May 1, 2007
For the first time, there is no nuclear submarine design program under way, which raises the possibility that design capability could be lost. This study recommends that the Navy consider:
For the first time, the U.S. Navy faces a period that could last a number of years in which there will be no design program under way for a new class of nuclear-powered submarines. This gap in demand for the skills of submarine designers and engineers raises concerns that this highly specialized capability could atrophy, burdening the next submarine design effort with extra costs, delays, and risks. The Navy asked RAND to evaluate the cost and schedule impacts of various strategies for managing submarine design resources. Of concern were the design resources at Electric Boat and at Northrop Grumman Newport News (the two submarine design and production shipyards), the key vendors that provide components for submarines, and the various Navy organizations that participate in submarine design.
The RAND team evaluated two workforce management strategies: Sustain some number of workers in excess of those needed to meet the residual design demand during the current gap, or let the workforce erode and then rebuild it when required for the next class of submarines. The team found sustaining workers to be less expensive than letting the workforce erode. The optimum number of workers to sustain depends on various assumptions. As a baseline, the team assumed a design duration (15 years) and a workload reflecting recent experience, along with a start date for designing the next class (2014) that is consistent with Navy ship replacement plans. Under these assumptions, Electric Boat would accomplish the next design least expensively if, during the gap, it sustained a minimum of about 800 designers and engineers, and Northrop Grumman Newport News if it sustained about 1,050. These numbers, which include the workforce required to meet the residual demand, vary up or down by a few hundred if workload and start date are varied over reasonably likely ranges.
The workload could also be stretched out. For example, a 15-year effort could be stretched to 20 years and, importantly, started early (in 2009), thus preempting much of the workforce drawdown. In that event, no extra workforce need be sustained to minimize cost, and the cost could be lower than that achievable with a 15-year design. There are some drawbacks to stretching out the design (e.g., a greater possibility of design obsolescence by the time the first of class is launched); these drawbacks must be considered in any decision regarding this option. However, the alternative—sustaining workers in excess of demand—also has an important drawback: the need to find the designers and engineers something to do that will allow them to maintain their skills. Several options are available; for instance, further evolving the design of the Virginia class (spiral development) or creating new designs that may not be built. Even in combination, however, these may not be sufficient for skill retention equivalent to that achievable by work on a new submarine class.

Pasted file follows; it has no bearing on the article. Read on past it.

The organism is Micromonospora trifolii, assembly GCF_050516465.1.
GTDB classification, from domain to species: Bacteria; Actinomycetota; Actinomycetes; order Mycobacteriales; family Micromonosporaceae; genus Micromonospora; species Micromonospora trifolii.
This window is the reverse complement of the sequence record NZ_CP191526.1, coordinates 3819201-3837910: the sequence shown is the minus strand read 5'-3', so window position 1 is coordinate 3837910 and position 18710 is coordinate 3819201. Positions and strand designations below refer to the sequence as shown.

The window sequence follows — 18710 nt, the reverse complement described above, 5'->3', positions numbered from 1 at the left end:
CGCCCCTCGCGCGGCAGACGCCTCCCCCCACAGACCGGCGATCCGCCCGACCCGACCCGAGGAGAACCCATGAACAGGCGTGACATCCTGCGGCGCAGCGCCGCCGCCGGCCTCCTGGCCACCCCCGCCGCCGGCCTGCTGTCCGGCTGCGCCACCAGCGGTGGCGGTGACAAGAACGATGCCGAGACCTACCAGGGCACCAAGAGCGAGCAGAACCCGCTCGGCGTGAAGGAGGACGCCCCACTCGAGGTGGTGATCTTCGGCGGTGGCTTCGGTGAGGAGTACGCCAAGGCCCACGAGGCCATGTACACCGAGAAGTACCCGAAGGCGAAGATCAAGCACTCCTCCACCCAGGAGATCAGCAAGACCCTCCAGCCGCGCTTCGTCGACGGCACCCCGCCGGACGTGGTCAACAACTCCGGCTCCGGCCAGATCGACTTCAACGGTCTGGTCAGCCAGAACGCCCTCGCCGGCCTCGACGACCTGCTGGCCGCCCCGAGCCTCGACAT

The potential problems arising from a design gap extend beyond the shipyards. Numerous submarine components are provided by vendors that must design their products. The RAND team conducted a survey that asked firms about the various issues involved (e.g., demographics of the labor force, percentage of workload devoted to design, and competition in the market). The team found that, while in any one dimension most firms appeared unlikely to encounter problems in contributing to submarine design after a gap, some appeared to be potentially at risk in more than one respect.
The Navy's roles in submarine design include ensuring that various aspects of design meet safety and performance standards and designing certain components. The team reviewed workforce structure and trends in pertinent Navy organizations in light of their roles and came to the following conclusion: Sufficient design expertise was unlikely to be available to support hull, mechanical, and electrical submarine design functions at the Naval Surface Warfare Center's Carderock Division without sustaining designers and engineers beyond those required for residual work. The latter would require between $30 million and 35 million per year during the design gap. Both for the Navy and for some vendors, avoiding the greater part of the design gap (e.g., by stretching out the design of the next class and starting it early) would obviate the need for concern over skill loss.
From the preceding analysis, the team reached the following recommendation:
If that alternative survives further evaluation, the issue of a gap in submarine design is resolved. If that alternative is judged too risky, the team recommends the following:
If options to sustain design personnel in excess of demand are judged to offer clear advantages over letting the workforce erode, the following actions should be taken: